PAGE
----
Designing great LPWAN gateways comes with the need to consider many elements that make up a well functioning gateway – not least RF design.
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There are many LoRa gateway solutions from different manufacturers. Despite the fact they are all generally based on Semtech reference designs and share similar architecture, there are many elements that make each gateway design unique. The combination of the elements is what contributes to whether a gateway operates well or not.
Here are some Radio Frequency (RF) and other considerations for great design of Low Power WAN (LPWAN) gateways.
What’s a Gateway?
LoRa gateways create a bridge connection between low-bandwidth data from multiple LoRa nodes and a high-bandwidth network server or cloud on the Internet via WiFi, Ethernet, cellular connections and more.
Gateways are the central point of communication for multiple concurrent devices.
It is important to consider all these elements and form a broader view of the entire design (as a whole) when comparing the performance of different LoRa gateway solutions.
A gateway structure generally contains the following elements:
- Matching Circuit
- Front-end/ RF Switch and LNA
- Transceivers (I and Q modulator/demodulator) and peripherals
- Concentrator chip
The physical sensitivity of a gateway depends more on items 1-5 than on the concentrator itself. Of course, there is a sensitivity related to the coding scheme which is processed in the concentrator chip, but this does not have a relevant impact on the overall system sensitivity when compared to the rest of the elements mentioned above.
The schematic and Printed Circuit Board (PCB) design, even the selection of passive components (including the availability of parts when designing the gateway), have a considerably higher effect on the sensitivity when compared to the concentrator. Also, environmental conditions, installation, and coexistence with other radio systems can affect sensitivity and range.
The antenna is a crucial element and has a huge effect on the overall performance of any RF system.
Antennas are often selected based on a parameter that is commonly misunderstood: maximum gain. Antennas (passive antennas) don’t create radio energy, they merely concentrate the energy in some directions, which is known as radiation pattern.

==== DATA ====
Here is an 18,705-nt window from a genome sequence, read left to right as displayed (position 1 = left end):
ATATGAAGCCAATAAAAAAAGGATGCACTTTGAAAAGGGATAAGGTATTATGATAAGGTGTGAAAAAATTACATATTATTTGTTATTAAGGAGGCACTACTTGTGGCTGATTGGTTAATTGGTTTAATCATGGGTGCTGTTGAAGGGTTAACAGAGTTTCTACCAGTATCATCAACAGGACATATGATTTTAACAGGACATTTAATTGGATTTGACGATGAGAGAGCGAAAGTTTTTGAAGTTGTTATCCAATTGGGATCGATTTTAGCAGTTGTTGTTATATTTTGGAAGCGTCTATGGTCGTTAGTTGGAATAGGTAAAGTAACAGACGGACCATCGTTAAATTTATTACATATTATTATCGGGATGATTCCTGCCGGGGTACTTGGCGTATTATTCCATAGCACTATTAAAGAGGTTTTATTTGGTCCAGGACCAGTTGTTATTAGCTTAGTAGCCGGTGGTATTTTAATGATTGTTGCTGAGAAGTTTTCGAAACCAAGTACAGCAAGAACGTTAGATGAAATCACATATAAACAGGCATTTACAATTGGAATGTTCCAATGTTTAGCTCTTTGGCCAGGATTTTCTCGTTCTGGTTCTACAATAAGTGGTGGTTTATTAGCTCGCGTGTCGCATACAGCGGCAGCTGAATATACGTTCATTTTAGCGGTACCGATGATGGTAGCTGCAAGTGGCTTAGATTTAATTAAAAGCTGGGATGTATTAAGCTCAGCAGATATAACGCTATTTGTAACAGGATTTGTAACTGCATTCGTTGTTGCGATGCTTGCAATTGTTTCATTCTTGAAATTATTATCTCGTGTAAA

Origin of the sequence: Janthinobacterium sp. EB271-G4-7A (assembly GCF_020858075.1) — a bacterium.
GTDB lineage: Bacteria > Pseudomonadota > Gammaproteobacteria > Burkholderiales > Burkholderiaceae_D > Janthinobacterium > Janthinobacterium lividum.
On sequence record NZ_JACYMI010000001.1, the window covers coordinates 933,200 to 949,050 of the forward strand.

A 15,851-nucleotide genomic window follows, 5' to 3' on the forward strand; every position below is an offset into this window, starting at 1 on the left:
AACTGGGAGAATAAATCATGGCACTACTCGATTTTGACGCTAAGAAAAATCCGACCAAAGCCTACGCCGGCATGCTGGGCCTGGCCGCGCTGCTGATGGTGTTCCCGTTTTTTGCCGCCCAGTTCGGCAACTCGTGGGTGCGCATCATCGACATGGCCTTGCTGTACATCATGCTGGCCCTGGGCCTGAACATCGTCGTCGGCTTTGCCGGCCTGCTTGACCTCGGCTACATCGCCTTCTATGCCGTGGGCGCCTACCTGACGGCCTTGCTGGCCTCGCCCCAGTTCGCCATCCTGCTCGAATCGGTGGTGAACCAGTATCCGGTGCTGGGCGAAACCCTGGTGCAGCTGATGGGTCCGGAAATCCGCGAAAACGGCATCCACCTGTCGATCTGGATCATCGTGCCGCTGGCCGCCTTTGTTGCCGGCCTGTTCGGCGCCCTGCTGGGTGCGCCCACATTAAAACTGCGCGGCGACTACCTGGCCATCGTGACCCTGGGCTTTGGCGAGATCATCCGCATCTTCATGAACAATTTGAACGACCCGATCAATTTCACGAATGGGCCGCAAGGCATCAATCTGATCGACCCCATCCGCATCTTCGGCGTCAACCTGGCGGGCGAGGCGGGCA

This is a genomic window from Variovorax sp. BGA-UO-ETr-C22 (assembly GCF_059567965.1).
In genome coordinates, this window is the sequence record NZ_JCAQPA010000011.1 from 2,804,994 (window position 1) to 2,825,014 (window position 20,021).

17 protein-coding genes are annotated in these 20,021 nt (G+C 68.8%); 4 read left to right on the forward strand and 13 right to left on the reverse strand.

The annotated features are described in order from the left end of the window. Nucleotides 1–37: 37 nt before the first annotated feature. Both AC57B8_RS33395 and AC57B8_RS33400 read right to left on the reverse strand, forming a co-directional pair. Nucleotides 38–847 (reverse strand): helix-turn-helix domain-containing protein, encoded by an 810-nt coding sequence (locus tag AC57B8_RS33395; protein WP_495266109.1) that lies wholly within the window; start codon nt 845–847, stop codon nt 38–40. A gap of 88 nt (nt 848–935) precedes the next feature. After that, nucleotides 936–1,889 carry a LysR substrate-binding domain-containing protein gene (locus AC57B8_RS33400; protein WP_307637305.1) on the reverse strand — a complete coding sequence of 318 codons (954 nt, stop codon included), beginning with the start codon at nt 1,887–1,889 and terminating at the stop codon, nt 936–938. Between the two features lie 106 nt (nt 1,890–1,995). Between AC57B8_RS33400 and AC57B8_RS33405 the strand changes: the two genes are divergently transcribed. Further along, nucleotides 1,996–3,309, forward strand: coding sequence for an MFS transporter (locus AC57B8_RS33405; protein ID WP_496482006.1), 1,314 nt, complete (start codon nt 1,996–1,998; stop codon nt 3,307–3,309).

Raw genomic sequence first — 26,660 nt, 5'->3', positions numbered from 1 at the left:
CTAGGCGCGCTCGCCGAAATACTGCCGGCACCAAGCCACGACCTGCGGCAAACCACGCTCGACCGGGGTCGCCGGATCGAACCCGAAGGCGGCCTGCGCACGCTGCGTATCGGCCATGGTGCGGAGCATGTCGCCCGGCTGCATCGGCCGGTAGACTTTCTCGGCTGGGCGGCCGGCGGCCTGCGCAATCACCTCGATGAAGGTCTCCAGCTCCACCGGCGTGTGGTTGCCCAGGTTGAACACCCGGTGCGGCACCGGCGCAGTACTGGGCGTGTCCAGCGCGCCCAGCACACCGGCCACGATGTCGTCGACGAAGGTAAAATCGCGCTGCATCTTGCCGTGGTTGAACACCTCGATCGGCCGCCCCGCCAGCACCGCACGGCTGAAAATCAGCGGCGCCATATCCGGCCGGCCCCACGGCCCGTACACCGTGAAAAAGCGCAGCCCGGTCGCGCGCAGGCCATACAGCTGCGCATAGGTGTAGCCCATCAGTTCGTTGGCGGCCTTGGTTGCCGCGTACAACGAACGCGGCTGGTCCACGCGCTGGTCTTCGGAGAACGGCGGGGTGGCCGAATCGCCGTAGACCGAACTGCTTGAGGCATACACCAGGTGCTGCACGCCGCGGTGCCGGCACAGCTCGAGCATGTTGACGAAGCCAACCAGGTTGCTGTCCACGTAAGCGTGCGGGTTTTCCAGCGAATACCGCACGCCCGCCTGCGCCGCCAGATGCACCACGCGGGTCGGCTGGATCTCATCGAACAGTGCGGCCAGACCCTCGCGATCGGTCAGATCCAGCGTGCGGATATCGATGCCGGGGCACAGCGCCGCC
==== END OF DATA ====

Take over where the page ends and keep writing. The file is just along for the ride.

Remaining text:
Some key Antenna facts:
– High Gain Antennas: Antennas with high gain (>3dB) can focus the signal in some specific directions and as a consequence, they can achieve a longer range (distance). A longer-range in some directions, means a shorter-range in others. So, if the direction of the signal to receive/transmit is well known, then a high gain antenna (pointing to the desired direction) is recommended.
– Low Gain Antennas: Antennas with lower gain (0-3dB), in practical terms radiate fairly evenly in almost all directions (over a plane). Their radiation pattern follows a doughnut shape. These antennas are useful when the direction from where the signal is coming from, is unknown.
It is important to clarify that antennas are reciprocal devices, which means that they transmit and receive with identical radiation patterns.
A product’s regulatory certification such as FCC, CE, RCM and IC, is linked to the antenna a product has been certified with. It is therefore advisable to check the regulatory certification of a product before changing antennas, as some procedures may need to be followed.
In a typical LoRa gateway scenario, where many end-devices are intended to connect to the gateway from different directions, lower gain antennas may be more advantageous. This applies especially in a network system like Helium where “witnessing” is an important requirement.
A matching network circuit “matches” the impedance between a source and a load (like an RF amplifier and an antenna, or vice-versa). If the source and the load are not matched, then power transference is not optimized and some power will be lost due to reflections in the connection.
Manufacturers design their components (RF front-end, RF transceivers, filters, among others) for 50Ω input and output. However, it is important to consider that the actual impedance of the RF pins on a transceiver or RF module will depend on the final PCB layout (which won’t be necessarily identical to the one designed by the chip manufacturer or reference design).
It is therefore good practice to study and measure the input/output impedance of the RF modules when placed in one’s own PCB. It is also very important that the interconnection between those components, as well as the connection to the antenna, be done with a 50Ω impedance transmission line, to keep losses to a minimum due to mismatching.
Good PCB layout is important as well as routing, and impedance-matched interconnections in an RF PCB. The selection of the passive components placed on the PCB for the matching circuit (inductors & capacitors) are also relevant, as well as the ESR (Equivalent Series Resistance) or SRF (Self-Resonant Frequency) needs to be considered when selecting the appropriate component part numbers.
As the amount of radio devices using the LoRa Gateway increases, the radiated signal for one device or service becomes the interferer signal for another device or service. Therefore, it is important to filter frequencies that are outside of the intended operating frequency range. This is especially important for co-located radio modules, as in LoRa gateways, that usually use also WiFi or Cellular LTE.